One of my favourite vegetables to get from the farmers' market this time of year is radishes.  They always look so gorgeous with their bright red skin, and I never have any problems using up the whole bunch - I like to eat them on their own as a snack, or added to salads, or my favourite way: sliced and eaten on toast, sprinkled with lots of salt and pepper.

While I usually go with a simple base of butter (Earth Balance Coconut Spread is my current fave) on the toast, this weekend I wanted to try something a bit different. I came across a recipe for edamame hummus in a Vegetarian Times cookbook and I thought the buttery taste of the edamame beans, along with some lemon, garlic and herbs would go really well with the crisp, peppery radishes.

Instead of adding parsley to the edamame spread like the original recipe recommended, I used a tip that I read recently from Heather of Sunday Morning Banana Pancakes, who mentioned that carrot tops are edible and come from the same family as parsley.  I had never tried eating carrot tops before, but I thought that their slightly bitter, spicy taste would complement the edamame and radishes, plus it would be a great way to make more use of my farmers' market produce!

The edamame spread was pretty easy to make using a food processor, and the taste was just what I was looking for - bright, fresh and zesty! The carrot tops added a subtle bite that really enhanced the garden-fresh taste of the spread. It would be great eaten on crostini on its own, but I loved the combination of the edamame spread with sliced radishes on toasted multigrain sunflower rye bread, topped with salt and pepper .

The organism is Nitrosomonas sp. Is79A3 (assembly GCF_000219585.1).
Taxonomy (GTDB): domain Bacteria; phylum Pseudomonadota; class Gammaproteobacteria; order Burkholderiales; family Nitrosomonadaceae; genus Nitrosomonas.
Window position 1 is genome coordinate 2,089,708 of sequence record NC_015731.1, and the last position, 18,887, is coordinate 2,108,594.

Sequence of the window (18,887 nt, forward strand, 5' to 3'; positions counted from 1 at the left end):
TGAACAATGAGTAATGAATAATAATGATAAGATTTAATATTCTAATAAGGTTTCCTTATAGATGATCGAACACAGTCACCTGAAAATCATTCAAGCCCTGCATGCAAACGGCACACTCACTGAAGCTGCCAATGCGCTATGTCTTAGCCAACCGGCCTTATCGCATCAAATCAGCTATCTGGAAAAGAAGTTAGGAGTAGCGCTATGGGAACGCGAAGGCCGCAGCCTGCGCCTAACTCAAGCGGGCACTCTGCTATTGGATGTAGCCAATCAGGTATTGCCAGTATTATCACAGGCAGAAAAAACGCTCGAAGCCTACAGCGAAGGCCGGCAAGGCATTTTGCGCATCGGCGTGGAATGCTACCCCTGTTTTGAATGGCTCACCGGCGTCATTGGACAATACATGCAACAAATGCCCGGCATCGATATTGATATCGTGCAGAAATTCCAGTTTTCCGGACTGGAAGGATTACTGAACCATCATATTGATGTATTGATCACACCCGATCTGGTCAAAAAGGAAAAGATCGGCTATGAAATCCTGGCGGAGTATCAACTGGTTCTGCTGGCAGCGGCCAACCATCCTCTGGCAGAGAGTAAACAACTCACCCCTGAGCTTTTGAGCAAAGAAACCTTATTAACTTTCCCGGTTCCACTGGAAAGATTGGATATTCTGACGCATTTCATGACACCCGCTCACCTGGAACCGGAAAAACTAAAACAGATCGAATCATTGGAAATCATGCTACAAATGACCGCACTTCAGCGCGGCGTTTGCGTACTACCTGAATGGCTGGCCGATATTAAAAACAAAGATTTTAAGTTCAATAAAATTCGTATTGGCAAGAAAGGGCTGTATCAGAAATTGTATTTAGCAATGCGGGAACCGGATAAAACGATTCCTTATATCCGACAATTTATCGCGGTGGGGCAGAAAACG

I loved this combination so much that I think I ate some with every meal this weekend, until my edamame spread was gone (I made the mistake of only making a half batch of the recipe below!)  It's a great snack that I could eat all summer long, and it can also be made a bit fancier if you want to serve it as an appetizer on sliced crostini.


Radish Toasts with Edamame Spread

2-3 slices of bread (I used thinly sliced sunflower rye bread)
edamame spread (recipe below)
1-2 radishes, thinly sliced
salt and pepper to taste

Toast your bread and spread generously with the edamame spread. Layer radish slices on top and sprinkle with salt and pepper.

Makes 1 serving.


Edamame Spread
Adapted from Vegetarian Times

1.5 cups frozen shelled edamame
3 tbsp tahini
3 tbsp freshly squeezed lemon juice
2 small cloves garlic, minced
1/2 cup carrot top leaves, chopped

Cook edamame according to package directions (I microwaved it for 1-2 minutes).

Place edamame in a food processor and add remaining ingredients. Process until smooth, stopping occasionally to scrape down the sides of the bowl.  Taste and add salt and pepper if desired.

Makes about 1.5 cups.

June 14, 2012

Baked Polenta Squares with Summer Vegetable Topping


Polenta is one of those ingredients that I keep in the cupboard but never think to use it, even though I usually end up loving it whenever I do make it.